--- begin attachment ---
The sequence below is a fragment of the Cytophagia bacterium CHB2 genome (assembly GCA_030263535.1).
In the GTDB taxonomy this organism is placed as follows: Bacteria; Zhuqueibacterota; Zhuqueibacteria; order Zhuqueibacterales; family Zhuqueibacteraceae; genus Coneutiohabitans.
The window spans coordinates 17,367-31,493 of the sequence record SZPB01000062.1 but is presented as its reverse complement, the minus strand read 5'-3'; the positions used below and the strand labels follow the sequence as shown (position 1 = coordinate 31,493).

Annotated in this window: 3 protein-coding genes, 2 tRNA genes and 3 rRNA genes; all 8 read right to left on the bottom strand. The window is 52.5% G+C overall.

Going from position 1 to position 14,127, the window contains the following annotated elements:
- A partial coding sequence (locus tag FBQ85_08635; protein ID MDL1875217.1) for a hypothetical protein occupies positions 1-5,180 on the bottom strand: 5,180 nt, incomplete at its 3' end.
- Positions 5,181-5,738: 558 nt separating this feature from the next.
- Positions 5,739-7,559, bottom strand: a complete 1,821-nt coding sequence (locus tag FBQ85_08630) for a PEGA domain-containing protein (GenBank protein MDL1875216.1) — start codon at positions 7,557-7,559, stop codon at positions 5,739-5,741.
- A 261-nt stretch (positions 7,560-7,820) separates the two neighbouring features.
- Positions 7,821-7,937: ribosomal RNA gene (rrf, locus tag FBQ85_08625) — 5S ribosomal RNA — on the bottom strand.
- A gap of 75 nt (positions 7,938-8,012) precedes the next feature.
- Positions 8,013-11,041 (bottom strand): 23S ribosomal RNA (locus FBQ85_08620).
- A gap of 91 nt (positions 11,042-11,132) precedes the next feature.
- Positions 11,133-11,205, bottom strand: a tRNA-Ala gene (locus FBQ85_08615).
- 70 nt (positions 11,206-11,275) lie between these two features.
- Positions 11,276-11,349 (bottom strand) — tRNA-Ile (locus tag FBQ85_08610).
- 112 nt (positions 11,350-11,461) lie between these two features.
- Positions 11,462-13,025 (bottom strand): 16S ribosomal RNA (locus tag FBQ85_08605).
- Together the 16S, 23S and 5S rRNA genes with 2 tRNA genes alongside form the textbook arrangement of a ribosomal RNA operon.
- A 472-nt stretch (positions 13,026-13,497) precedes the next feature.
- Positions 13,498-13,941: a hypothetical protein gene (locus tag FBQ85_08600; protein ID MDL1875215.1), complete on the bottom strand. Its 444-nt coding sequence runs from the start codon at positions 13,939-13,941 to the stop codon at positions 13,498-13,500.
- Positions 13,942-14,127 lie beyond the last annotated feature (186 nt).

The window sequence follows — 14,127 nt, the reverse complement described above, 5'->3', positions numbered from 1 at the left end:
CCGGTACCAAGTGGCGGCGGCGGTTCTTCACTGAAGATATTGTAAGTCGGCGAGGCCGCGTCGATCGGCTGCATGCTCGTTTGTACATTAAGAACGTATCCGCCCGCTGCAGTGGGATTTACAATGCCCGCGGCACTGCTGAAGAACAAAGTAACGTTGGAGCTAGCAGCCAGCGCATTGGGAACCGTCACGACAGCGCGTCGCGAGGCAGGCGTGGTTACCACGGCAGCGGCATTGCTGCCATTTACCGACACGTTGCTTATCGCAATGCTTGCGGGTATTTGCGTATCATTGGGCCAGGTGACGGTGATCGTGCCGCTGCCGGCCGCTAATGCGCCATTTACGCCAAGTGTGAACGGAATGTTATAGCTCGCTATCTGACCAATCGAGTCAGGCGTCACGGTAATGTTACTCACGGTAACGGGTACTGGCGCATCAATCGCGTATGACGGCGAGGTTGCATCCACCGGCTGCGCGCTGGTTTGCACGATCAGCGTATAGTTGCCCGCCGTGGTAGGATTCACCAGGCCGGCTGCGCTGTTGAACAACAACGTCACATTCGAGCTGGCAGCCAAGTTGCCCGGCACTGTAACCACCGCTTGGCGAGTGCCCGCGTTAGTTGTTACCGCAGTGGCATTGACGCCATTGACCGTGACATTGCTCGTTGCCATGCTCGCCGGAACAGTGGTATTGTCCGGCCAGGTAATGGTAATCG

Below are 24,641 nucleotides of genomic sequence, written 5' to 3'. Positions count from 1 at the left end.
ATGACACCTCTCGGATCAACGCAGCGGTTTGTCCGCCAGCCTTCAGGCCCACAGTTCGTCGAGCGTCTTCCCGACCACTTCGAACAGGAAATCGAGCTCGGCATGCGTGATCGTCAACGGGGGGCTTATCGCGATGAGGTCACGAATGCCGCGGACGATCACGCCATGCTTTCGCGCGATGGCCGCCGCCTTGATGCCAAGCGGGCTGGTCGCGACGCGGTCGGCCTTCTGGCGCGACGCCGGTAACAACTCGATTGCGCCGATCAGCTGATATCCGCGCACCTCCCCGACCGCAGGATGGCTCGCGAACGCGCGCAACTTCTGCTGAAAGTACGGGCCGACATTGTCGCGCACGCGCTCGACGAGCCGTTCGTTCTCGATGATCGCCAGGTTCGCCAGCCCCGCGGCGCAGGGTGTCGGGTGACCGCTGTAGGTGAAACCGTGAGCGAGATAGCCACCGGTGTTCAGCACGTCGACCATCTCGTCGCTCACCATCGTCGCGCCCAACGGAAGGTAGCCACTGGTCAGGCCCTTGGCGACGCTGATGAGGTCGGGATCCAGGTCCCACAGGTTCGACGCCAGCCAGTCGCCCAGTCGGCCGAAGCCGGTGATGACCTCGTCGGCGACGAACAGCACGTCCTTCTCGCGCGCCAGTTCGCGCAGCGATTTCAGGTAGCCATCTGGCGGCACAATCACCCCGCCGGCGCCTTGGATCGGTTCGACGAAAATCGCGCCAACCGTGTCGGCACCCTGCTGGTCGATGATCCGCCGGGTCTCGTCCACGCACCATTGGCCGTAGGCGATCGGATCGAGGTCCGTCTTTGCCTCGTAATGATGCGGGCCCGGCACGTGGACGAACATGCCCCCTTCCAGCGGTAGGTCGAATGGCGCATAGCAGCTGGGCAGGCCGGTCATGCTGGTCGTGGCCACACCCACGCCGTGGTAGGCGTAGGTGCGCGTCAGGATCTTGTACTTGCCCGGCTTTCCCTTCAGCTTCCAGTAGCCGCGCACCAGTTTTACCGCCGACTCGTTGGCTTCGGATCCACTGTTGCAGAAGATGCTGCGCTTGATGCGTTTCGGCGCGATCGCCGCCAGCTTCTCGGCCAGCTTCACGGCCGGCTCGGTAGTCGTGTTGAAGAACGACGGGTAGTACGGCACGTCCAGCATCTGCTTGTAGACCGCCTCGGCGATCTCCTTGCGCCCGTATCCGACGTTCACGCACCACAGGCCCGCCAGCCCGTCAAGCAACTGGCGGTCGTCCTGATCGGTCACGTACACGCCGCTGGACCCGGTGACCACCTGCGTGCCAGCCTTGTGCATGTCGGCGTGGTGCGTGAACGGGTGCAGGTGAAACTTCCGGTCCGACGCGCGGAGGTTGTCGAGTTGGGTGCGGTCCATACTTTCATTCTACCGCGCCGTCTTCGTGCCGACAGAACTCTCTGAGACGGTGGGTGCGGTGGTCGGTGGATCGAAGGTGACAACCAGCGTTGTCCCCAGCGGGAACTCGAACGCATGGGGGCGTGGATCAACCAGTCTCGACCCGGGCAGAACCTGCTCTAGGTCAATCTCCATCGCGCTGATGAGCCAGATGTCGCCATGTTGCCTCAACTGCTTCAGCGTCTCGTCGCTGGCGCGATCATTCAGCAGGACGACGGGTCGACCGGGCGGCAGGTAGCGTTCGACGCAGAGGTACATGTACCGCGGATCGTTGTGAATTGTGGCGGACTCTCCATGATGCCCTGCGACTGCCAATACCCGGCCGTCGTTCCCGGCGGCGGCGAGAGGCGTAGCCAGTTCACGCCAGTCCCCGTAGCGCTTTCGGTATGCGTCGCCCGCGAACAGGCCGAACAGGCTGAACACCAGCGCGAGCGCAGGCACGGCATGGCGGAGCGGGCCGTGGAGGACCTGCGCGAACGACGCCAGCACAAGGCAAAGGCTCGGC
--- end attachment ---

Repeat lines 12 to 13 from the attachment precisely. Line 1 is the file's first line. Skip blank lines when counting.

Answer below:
- Positions 8,013-11,041 (bottom strand): 23S ribosomal RNA (locus FBQ85_08620).
- A gap of 91 nt (positions 11,042-11,132) precedes the next feature.